Our audit asked two questions. First, are there U.S. cities where everyone is allowed to give a rainbow reaction? Second, do Facebook’s own LGBTQ-interest algorithms predict who has access elsewhere?

By using Facebook’s algorithms, we based our audit on the way that Facebook’s software sees the world. When advertisers publish an ad with Facebook, the company asks them to define the regions, interests, and demographics of the people they want to reach. While the platform’s gender targeting does not allow grouping by LGBTQ identities, their algorithms do infer LGBTQ-interest based on what people like, share, and write about. People can be categorized for their interests in, for instance, “Gay Pride,” “LGBT Culture,” “Pride Parade,” “Rainbow Flag (LGBT),” and “LGBT Social Movements.” Since Facebook allows advertisers to include or exclude people from those categories, we could survey people to discover if LGBTQ-interested people have a different experience on the platform from people that Facebook categorizes as not LGBTQ-interested.

We asked people from 30 cities in 15 states to report their access to the Pride reaction.

Across 15 states that are home to the largest U.S. cities, we chose a large city per state and paired it with a smaller city elsewhere in the state. Within each city, we used Facebook’s ad targeting to recruit people who the platform’s algorithms think are interested in LGBTQ issues, compared to people who aren’t. We then tested the correlation between LGBTQ interest and access to the Pride reaction.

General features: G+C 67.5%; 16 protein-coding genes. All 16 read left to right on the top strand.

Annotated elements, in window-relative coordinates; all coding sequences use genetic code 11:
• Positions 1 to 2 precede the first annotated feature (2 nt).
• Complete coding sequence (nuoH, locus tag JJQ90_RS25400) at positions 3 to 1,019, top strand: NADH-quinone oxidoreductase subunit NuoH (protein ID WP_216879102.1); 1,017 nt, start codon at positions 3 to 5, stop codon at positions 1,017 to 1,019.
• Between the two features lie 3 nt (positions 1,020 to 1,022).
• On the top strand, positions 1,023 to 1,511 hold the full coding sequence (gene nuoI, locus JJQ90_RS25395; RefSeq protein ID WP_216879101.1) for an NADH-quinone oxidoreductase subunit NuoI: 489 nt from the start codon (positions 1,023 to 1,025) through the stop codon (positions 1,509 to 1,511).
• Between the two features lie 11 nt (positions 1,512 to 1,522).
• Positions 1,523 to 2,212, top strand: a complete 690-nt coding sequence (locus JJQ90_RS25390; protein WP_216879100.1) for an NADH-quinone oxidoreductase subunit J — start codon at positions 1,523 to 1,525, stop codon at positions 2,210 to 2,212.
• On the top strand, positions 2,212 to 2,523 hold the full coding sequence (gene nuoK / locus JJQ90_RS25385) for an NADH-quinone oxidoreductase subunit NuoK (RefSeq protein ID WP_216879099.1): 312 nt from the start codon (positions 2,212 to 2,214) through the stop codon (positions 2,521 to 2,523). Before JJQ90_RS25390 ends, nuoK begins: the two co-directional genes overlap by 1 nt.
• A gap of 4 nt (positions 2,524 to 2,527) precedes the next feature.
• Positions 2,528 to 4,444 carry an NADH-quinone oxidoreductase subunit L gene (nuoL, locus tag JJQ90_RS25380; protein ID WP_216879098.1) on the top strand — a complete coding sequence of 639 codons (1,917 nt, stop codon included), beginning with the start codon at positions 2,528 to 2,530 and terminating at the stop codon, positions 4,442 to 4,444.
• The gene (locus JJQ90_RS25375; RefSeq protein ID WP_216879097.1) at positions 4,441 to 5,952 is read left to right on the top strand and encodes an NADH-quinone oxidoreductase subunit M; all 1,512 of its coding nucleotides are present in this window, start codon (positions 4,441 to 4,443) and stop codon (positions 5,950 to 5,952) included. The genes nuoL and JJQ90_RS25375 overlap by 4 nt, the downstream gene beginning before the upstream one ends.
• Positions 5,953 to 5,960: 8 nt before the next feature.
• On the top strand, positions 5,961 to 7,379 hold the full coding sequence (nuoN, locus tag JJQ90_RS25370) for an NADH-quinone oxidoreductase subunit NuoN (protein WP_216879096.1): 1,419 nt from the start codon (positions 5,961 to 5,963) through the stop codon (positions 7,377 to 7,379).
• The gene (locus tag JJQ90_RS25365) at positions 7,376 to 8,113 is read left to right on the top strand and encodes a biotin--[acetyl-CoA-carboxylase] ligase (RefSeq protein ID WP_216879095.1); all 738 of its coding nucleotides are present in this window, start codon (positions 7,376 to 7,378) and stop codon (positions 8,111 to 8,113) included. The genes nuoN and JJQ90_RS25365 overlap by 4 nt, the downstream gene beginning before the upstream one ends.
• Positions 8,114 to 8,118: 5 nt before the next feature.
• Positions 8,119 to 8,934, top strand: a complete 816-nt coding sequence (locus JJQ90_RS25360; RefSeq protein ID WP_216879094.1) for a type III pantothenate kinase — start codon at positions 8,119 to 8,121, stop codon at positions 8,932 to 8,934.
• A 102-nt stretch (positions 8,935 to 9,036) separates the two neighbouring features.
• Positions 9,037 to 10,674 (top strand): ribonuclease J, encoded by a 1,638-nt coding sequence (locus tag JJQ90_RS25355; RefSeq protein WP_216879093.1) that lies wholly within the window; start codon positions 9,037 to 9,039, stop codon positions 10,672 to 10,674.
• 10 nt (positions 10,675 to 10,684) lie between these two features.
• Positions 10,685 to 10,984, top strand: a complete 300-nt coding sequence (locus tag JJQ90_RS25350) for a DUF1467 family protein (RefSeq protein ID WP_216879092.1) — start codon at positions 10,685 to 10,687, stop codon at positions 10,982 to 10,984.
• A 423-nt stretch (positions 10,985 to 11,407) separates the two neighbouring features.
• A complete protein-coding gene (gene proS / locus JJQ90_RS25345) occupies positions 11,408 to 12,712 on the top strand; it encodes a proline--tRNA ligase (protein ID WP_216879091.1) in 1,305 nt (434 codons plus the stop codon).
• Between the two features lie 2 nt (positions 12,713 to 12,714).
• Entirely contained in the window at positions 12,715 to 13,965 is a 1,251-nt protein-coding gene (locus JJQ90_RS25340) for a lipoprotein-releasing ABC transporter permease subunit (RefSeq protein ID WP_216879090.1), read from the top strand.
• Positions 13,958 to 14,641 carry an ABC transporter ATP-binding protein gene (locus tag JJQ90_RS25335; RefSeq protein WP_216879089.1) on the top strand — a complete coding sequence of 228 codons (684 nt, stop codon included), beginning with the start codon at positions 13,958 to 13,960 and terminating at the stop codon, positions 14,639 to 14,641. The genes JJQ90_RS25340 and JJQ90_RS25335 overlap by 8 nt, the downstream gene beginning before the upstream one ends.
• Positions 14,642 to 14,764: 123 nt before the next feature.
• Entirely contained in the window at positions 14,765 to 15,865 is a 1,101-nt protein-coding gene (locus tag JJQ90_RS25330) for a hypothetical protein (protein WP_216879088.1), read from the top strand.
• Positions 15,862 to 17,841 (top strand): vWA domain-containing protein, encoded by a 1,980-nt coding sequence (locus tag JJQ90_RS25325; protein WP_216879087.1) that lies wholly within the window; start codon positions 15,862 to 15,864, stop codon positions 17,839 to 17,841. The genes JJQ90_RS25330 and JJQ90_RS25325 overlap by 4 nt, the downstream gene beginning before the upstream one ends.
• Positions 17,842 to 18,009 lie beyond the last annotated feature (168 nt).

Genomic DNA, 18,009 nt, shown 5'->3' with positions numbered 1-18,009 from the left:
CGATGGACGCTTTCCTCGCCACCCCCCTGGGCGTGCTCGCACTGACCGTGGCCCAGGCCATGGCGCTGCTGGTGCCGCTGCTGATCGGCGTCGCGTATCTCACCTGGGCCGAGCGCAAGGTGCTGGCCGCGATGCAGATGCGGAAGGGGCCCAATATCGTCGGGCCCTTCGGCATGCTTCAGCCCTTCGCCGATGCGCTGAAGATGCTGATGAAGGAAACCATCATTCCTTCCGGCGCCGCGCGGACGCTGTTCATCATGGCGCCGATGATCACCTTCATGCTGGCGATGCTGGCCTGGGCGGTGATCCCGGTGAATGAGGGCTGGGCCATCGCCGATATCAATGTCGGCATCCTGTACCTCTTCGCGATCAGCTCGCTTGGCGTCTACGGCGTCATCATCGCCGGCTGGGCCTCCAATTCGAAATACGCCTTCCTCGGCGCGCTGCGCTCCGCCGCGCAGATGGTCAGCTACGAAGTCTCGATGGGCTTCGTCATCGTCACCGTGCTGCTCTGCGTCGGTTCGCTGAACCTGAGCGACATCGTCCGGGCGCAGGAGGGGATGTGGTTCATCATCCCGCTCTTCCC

Among the cities we investigated, an overwhelming percentage of people without LGBTQ interests reported having the pride emoji in New York City, San Francisco, Chicago, Seattle, and Boston. Yet many other cities among the largest 25 in the U.S. were excluded from city-wide access, including Philadelphia, Detroit, Phoenix, and Nashville.

In places without city-wide access, Facebook’s LGBTQ advertising groups correlated strongly with people's ability to use the rainbow reaction. On average, people with LGBTQ interests who responded to our ads were 46 percent more likely than the non-LGBTQ interest group to report having access to the rainbow reaction. It's possible that people in the LGBTQ interest groups received the rainbow because they chose to “like” the LGBTQ@Facebook group, which the company says will unlock the rainbow reaction.

Kristina Boerger, a 52-year-old musician and human-rights organizer from Greencastle, Indiana, was surprised that other people could use the reaction but not her. “It certainly wouldn’t be because Facebook doesn’t know that I am queer,” she said. “That would be one of the first things they know about me.”